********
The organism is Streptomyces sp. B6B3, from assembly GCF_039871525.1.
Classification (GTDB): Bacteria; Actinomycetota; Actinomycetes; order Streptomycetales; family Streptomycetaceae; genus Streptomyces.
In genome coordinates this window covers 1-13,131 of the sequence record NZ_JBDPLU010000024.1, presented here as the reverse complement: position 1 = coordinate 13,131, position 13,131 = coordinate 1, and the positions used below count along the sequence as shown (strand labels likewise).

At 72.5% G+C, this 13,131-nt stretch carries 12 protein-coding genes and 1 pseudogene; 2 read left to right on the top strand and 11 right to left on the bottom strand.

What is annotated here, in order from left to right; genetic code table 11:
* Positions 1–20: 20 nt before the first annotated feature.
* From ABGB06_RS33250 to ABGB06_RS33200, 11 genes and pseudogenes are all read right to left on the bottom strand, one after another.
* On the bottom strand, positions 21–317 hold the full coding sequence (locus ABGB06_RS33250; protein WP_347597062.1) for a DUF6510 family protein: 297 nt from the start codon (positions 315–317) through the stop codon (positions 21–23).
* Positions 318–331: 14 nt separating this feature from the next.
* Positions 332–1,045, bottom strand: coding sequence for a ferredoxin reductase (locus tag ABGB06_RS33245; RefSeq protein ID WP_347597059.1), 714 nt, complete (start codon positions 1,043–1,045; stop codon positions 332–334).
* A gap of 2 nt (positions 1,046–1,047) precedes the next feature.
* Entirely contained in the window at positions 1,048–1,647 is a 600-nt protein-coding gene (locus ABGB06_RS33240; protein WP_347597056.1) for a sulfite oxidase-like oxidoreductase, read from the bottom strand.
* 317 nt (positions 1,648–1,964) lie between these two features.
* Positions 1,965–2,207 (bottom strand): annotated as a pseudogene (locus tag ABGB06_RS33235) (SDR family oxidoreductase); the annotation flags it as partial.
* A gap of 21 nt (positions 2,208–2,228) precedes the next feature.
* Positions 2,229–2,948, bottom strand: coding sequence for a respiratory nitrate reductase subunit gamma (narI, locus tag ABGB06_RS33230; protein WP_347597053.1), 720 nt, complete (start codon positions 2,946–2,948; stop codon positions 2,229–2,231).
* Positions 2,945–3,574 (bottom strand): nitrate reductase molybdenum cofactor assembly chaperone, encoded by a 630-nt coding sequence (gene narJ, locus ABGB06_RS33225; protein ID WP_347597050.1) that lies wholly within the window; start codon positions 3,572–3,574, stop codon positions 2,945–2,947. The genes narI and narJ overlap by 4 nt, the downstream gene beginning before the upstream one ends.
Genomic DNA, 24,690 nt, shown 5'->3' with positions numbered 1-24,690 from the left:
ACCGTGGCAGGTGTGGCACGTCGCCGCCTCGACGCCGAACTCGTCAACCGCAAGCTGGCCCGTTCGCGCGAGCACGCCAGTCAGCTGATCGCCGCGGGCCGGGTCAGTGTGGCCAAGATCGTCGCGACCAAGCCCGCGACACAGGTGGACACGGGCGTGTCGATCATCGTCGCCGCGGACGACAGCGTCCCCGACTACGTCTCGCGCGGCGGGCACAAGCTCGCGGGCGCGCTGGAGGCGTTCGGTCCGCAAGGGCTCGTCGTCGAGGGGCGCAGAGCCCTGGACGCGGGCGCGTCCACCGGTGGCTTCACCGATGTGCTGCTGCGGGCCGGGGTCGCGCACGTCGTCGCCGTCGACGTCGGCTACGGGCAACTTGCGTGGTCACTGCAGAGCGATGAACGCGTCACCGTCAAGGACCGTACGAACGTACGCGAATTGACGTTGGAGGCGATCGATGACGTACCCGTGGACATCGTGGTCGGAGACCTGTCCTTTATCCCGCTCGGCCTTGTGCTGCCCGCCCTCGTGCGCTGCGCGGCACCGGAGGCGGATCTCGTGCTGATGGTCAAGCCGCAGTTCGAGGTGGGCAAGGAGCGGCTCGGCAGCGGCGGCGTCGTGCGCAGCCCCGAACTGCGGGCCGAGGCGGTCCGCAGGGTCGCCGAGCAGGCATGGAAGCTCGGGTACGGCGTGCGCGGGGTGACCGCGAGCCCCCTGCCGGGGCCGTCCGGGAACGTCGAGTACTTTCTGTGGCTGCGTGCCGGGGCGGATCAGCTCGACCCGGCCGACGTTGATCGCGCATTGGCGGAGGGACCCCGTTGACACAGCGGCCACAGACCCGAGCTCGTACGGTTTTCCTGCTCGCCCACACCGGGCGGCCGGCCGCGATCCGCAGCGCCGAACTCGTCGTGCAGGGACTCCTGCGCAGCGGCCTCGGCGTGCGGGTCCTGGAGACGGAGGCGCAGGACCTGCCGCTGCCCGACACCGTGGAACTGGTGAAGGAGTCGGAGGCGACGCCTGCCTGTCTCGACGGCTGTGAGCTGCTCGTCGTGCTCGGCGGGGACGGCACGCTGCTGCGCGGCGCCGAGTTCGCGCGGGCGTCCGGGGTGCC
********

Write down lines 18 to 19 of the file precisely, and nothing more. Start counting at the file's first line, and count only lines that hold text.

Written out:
Genomic DNA, 24,690 nt, shown 5'->3' with positions numbered 1-24,690 from the left:
ACCGTGGCAGGTGTGGCACGTCGCCGCCTCGACGCCGAACTCGTCAACCGCAAGCTGGCCCGTTCGCGCGAGCACGCCAGTCAGCTGATCGCCGCGGGCCGGGTCAGTGTGGCCAAGATCGTCGCGACCAAGCCCGCGACACAGGTGGACACGGGCGTGTCGATCATCGTCGCCGCGGACGACAGCGTCCCCGACTACGTCTCGCGCGGCGGGCACAAGCTCGCGGGCGCGCTGGAGGCGTTCGGTCCGCAAGGGCTCGTCGTCGAGGGGCGCAGAGCCCTGGACGCGGGCGCGTCCACCGGTGGCTTCACCGATGTGCTGCTGCGGGCCGGGGTCGCGCACGTCGTCGCCGTCGACGTCGGCTACGGGCAACTTGCGTGGTCACTGCAGAGCGATGAACGCGTCACCGTCAAGGACCGTACGAACGTACGCGAATTGACGTTGGAGGCGATCGATGACGTACCCGTGGACATCGTGGTCGGAGACCTGTCCTTTATCCCGCTCGGCCTTGTGCTGCCCGCCCTCGTGCGCTGCGCGGCACCGGAGGCGGATCTCGTGCTGATGGTCAAGCCGCAGTTCGAGGTGGGCAAGGAGCGGCTCGGCAGCGGCGGCGTCGTGCGCAGCCCCGAACTGCGGGCCGAGGCGGTCCGCAGGGTCGCCGAGCAGGCATGGAAGCTCGGGTACGGCGTGCGCGGGGTGACCGCGAGCCCCCTGCCGGGGCCGTCCGGGAACGTCGAGTACTTTCTGTGGCTGCGTGCCGGGGCGGATCAGCTCGACCCGGCCGACGTTGATCGCGCATTGGCGGAGGGACCCCGTTGACACAGCGGCCACAGACCCGAGCTCGTACGGTTTTCCTGCTCGCCCACACCGGGCGGCCGGCCGCGATCCGCAGCGCCGAACTCGTCGTGCAGGGACTCCTGCGCAGCGGCCTCGGCGTGCGGGTCCTGGAGACGGAGGCGCAGGACCTGCCGCTGCCCGACACCGTGGAACTGGTGAAGGAGTCGGAGGCGACGCCTGCCTGTCTCGACGGCTGTGAGCTGCTCGTCGTGCTCGGCGGGGACGGCACGCTGCTGCGCGGCGCCGAGTTCGCGCGGGCGTCCGGGGTGCC